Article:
Misconceptions About Overpopulation and Global Food

capitalism genetically modified food GMOs overpopulation third world

I don't actually take issue with using genetically modified crops in ethical ways. I believe that, like most technology genetic modification can be used for good or evil. Monsanto, with it's Roundup Ready crops that rely on their own pesticides and which produce no viable seeds, is clearly in the latter category. Developing seed lines that can reproduce and do not need other inputs, but which are resistant to devastating parasites or floods, seems less problematic. In the context of a non-profit, humanitarian effort, there isn't much incentive to make bad seeds (pardon the pun).

The Things We Never Question

Nevertheless, there were a few problems I had with the article. The first is the premise that unlimited human population growth is both permissible and desirable. I always find it odd in social science texts that the discussion of all the problems with human overpopulation is never accompanied by an honest assessment of the root cause. Authors will ominously cite predictions of huge growths in population, and then offer a wide variety of suggestions that only seek to address the symptoms. Why doesn't someone say that maybe human population should be limited? The world will not really be any better off if there are another 7 billion of us on it. So why do we feel the need to keep adding to our numbers?

The upward trend in human population is used as an argument in support of GMOs. Monsanto claims that they are using science to feed a growing world. Without their innovative products and helpful services, millions would starve and billions more wouldn't have the food to come into being in the first place.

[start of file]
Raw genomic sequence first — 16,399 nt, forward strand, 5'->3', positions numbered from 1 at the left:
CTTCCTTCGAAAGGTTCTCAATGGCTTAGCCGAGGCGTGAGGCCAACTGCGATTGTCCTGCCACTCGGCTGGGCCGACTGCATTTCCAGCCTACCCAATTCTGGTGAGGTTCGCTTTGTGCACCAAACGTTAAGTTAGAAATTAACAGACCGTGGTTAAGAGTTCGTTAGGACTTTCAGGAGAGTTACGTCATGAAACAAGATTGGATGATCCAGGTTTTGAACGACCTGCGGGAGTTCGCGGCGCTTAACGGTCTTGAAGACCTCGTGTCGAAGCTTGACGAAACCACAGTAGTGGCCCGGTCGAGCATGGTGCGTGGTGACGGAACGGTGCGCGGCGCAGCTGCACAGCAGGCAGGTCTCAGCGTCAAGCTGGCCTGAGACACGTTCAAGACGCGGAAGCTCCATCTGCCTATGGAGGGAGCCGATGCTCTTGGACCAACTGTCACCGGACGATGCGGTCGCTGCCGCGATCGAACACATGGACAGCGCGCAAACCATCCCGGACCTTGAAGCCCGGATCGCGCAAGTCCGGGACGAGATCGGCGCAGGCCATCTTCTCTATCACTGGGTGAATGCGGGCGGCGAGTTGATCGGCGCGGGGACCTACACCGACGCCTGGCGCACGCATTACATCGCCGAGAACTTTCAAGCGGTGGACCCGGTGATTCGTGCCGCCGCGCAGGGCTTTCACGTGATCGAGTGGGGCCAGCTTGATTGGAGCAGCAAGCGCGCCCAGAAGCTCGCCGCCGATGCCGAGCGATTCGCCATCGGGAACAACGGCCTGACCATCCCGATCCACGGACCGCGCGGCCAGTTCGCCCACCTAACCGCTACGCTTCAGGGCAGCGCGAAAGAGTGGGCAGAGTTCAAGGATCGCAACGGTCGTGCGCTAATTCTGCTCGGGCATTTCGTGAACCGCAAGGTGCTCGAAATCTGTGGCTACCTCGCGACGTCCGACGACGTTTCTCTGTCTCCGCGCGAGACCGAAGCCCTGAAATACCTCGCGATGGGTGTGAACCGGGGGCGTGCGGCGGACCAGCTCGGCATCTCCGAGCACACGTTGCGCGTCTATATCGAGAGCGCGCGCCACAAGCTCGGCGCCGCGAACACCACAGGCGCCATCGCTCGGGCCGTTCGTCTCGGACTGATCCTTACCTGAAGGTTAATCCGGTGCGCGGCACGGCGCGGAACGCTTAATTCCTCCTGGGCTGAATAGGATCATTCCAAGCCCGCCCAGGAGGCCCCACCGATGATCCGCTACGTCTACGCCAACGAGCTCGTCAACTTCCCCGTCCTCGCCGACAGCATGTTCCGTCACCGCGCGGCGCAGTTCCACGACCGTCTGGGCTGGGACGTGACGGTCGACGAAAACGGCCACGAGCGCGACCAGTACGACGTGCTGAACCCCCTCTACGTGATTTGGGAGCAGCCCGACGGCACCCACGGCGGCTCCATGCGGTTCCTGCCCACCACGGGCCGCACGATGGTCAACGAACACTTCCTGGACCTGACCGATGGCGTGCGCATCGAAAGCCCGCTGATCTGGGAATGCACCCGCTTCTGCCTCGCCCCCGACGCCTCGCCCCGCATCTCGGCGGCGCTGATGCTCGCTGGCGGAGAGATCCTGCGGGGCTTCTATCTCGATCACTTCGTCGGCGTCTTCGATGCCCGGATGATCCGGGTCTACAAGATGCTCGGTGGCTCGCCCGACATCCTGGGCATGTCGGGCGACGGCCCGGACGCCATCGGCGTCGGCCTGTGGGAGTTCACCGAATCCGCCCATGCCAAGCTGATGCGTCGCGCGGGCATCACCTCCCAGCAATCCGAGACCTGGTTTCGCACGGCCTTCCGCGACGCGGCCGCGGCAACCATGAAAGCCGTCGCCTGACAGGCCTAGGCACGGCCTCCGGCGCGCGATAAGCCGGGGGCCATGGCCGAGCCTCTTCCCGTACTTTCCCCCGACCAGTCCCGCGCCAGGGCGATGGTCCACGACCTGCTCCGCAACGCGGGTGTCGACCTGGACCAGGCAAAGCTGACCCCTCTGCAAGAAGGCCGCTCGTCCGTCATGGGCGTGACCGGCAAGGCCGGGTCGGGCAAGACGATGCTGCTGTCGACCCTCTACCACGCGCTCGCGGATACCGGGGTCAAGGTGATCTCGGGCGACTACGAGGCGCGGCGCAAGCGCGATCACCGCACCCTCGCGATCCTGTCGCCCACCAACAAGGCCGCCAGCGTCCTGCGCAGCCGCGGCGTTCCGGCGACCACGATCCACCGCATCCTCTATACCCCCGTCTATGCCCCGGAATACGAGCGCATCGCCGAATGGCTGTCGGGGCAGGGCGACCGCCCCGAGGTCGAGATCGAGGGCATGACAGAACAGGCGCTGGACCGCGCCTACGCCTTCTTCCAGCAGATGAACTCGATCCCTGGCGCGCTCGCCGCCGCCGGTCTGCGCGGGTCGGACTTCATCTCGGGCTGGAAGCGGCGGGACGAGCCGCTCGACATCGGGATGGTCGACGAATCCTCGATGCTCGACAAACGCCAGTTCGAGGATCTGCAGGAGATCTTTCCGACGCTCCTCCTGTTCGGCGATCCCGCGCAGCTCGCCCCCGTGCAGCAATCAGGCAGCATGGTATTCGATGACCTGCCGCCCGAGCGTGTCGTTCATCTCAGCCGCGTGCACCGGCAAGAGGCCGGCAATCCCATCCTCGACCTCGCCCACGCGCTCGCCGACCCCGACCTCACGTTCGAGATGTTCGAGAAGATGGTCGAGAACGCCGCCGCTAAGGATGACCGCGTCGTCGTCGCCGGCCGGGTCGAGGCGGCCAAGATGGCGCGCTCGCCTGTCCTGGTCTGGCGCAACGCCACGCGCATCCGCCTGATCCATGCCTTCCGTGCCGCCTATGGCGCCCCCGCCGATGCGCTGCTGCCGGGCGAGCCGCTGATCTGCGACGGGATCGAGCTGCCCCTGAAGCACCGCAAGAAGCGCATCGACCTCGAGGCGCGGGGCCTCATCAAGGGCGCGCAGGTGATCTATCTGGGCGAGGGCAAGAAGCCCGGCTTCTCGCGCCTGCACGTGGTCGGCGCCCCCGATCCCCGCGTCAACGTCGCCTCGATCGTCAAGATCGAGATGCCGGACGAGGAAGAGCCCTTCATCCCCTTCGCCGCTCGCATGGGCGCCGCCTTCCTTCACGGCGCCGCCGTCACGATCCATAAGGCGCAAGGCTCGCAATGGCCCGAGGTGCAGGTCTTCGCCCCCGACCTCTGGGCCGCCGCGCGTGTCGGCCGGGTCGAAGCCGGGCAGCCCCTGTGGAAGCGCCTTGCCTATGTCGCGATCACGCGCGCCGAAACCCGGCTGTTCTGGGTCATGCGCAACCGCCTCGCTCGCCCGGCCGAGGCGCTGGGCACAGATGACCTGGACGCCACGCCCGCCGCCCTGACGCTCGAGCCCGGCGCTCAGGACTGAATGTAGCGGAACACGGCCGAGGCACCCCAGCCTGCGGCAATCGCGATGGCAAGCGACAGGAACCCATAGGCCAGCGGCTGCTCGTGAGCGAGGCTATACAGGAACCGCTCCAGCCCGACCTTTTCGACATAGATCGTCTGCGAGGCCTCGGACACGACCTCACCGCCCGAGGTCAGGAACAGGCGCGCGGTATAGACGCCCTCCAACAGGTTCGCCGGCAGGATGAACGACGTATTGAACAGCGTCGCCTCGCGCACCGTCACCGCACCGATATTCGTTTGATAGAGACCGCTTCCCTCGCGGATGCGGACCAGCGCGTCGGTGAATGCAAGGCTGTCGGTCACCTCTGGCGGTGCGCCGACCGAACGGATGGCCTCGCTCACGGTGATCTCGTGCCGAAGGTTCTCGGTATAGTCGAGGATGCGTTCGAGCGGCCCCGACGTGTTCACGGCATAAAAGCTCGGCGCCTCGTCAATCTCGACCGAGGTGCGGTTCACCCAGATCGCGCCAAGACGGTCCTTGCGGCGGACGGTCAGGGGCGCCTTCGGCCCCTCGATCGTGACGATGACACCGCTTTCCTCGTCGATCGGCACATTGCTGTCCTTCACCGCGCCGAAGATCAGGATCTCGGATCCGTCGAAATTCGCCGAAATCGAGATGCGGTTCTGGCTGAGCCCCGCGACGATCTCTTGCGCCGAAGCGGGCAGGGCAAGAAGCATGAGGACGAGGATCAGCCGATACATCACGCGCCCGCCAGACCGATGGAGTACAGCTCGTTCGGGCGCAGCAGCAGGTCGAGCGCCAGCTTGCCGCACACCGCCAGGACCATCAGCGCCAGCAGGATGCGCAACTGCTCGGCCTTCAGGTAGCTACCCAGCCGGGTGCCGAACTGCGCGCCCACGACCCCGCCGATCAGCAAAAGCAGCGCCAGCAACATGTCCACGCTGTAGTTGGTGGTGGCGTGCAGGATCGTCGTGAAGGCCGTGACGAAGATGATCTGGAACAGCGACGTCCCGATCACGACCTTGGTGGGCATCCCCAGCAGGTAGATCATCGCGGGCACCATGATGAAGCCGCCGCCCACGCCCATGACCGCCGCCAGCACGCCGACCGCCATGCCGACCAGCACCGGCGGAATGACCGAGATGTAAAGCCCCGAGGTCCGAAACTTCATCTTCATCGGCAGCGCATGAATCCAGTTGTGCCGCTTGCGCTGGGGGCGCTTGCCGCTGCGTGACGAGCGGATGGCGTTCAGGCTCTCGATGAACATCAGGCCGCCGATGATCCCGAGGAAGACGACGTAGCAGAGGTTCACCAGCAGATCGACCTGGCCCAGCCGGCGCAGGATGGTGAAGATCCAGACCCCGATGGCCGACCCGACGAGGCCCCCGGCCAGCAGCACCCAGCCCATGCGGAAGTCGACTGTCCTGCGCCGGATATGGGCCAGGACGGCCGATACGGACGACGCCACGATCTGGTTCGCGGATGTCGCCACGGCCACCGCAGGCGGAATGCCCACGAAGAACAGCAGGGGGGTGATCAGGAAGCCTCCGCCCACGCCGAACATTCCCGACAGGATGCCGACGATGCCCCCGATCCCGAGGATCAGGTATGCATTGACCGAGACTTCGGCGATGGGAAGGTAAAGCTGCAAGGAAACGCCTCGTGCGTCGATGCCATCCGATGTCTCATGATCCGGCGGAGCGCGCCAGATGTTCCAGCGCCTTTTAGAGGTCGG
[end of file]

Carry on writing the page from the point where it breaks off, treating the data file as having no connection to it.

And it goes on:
I don't advocate killing people off, but if population is still growing, that implies that there is enough food to support procreation. Also, maybe we shouldn't be creating conditions that support more and more people. Don't get me wrong, I love people, but you'd have to be pretty out of touch to think that overpopulation isn't a big problem.

The second problem I had with the article is the assumption that there isn't enough food to feed the world's population as it is. The truth is that there is plenty of food to feed every human being on this planet. The problem isn't one of production, but rather of distribution. US supermarkets and restaurants throw out tons of perfectly good food every day. This is done because of expiry date requirements and laws that are in place to ensure a constant demand for food. It's all about making money.

Interestingly, there is an entire movement of people who dig through supermarket trash for fresh, untouched food that they take home. This is, oddly, illegal. These people are called Freegans.

So there is more than enough food in the world to feed everyone, and yet it goes to waste. This seems stupid to me because I can go to my local grocery store and buy apples from New Zealand, that are fresh and crisp and tasty (though not as tasty as New York apples). Clearly it is cost effective to ship food across the world. So why don't we ship some of our food to the people that need it, instead of moving it to supermarkets who just throw it out?

The Causes, and a Bit of a History Rant